My Turn Now
Red Guitar/Blue Music
The Sound of Warm Southern Nights and Days.
Brooks Williams is one of those names that I’ve been aware of for years, but our paths have never crossed until now; and the wait has been well worth it.
Williams opens the album with the toe-tapping Crazy Dance ; featuring the first of his trademark easy going Resonator guitar and a voice that simply oozes out of the speakers, not unlike JJ Cale or his namesake Don Williams.
The title track My Turn Now soon follows and is a much more Bluesy affair about a motorcycle racer who keeps losing but keeps getting back in the saddle, because sooner or later it will be “my turn now.”
Not long afterwards we get another ‘motorcycle’ themed song; Year Began, a much more introspective song about Evil Knievel’s fateful jump at Caesar’s Palace on New Years Eve 1967 told from the rider’s perspective.
Already I could hear why my friends are so passionate about his earlier work; as Williams is not only an excellent story teller he’s not afraid of using a melody; which is becoming a bit of a rarity these days.
In another lifetime this album would be filed under Easy Listening; which it is even with the inclusion of the inclusion of the jaunty yet slightly cynical Nine Days Wonder; which again conjures up memories of JJ Cale and the early Ry Cooder albums.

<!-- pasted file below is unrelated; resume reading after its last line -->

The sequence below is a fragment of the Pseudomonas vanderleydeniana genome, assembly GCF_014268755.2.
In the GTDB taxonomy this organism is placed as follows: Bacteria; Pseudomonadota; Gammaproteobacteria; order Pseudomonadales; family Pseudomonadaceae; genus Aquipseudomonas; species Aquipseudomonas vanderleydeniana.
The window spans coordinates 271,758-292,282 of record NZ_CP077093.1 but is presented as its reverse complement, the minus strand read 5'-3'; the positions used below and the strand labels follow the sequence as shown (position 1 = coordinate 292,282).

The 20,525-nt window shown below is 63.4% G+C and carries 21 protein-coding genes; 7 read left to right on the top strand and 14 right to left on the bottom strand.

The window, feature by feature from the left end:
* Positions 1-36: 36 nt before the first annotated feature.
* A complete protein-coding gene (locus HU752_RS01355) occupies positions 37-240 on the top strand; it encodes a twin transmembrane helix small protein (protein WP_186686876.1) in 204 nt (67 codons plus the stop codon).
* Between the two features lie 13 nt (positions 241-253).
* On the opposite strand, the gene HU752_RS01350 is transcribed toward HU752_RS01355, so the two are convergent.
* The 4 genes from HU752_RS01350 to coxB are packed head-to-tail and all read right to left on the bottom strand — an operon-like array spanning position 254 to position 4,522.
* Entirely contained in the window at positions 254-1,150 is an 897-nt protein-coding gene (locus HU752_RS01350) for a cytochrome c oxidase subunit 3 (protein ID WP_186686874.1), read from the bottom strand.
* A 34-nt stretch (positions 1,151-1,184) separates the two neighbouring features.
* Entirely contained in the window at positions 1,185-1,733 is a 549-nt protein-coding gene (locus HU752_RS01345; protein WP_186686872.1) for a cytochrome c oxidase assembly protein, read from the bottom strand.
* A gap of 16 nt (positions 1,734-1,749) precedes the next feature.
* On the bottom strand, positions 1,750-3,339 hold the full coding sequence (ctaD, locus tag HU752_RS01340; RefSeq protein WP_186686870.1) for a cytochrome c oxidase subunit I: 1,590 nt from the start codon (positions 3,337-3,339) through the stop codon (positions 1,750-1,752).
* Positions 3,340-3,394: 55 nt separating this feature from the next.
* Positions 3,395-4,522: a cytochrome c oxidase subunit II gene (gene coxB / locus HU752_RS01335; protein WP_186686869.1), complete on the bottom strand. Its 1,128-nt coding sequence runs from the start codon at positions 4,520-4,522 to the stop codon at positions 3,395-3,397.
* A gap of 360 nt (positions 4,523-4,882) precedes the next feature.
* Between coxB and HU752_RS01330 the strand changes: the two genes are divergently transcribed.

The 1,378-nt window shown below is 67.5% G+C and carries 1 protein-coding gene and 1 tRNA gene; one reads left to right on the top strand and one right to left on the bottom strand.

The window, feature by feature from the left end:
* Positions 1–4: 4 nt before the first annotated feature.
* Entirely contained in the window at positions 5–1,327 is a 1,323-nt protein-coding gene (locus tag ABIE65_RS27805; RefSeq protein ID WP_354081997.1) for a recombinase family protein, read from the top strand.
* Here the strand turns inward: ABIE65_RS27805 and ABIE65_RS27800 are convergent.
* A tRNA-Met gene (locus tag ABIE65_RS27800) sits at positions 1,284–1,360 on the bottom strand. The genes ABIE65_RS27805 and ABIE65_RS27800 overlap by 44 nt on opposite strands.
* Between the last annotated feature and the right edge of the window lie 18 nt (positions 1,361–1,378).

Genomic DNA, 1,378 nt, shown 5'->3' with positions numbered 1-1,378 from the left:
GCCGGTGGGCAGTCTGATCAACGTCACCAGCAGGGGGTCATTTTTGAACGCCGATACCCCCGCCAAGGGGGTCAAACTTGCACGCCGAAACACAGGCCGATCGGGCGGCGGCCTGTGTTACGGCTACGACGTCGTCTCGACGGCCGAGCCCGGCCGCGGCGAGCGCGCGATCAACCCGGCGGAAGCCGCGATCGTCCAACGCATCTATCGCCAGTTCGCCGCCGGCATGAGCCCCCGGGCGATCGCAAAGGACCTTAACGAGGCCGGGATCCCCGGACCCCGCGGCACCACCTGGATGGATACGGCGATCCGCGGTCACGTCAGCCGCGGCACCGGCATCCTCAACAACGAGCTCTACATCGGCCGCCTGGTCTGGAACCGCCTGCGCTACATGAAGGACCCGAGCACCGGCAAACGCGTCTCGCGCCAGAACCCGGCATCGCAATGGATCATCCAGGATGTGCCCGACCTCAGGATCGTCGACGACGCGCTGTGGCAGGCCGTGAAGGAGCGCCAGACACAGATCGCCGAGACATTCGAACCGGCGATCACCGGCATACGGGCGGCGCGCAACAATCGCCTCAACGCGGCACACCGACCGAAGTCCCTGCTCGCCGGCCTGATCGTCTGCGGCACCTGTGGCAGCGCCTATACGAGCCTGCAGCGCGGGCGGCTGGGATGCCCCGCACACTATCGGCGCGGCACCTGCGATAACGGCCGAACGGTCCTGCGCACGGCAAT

Not only a really canny songwriter, Brooks also shows great taste with the couple of cover versions he includes; Mose Alison’s your Mind is On Vacation and Kristofferson’s sad and beautiful Nobody Wins; with both being completely different but suits his voice and delivery just perfectly.
My Turn Now is another long playing disc that isn’t intended to be cherry picked for radio play (how many are these days?) so it’s difficult to pick an actual stand-out track; but one that keeps bringing a smile to my face is the clever Jokers Wild, with it’s slightly ‘oriental’ guitar breaks and clever lyrics.
It was a close run thing with William’s interpretation of Sitting on Top of the World, which closes the disc. Obviously a staple of many repertoires over the years; but somehow William’s lazy Southern delivery and delightful slide guitar make it a very memorable version indeed.
Trying to conjure up a ‘killer’ final paragraph hasn’t been easy as the word ‘pleasurable’ kept coming to mind; and in fairness that’s exactly what My Turn Now is….a very pleasurable way to pass an hour or two; and there’s absolutely nothing wrong with that, is there?
Released UK May 2016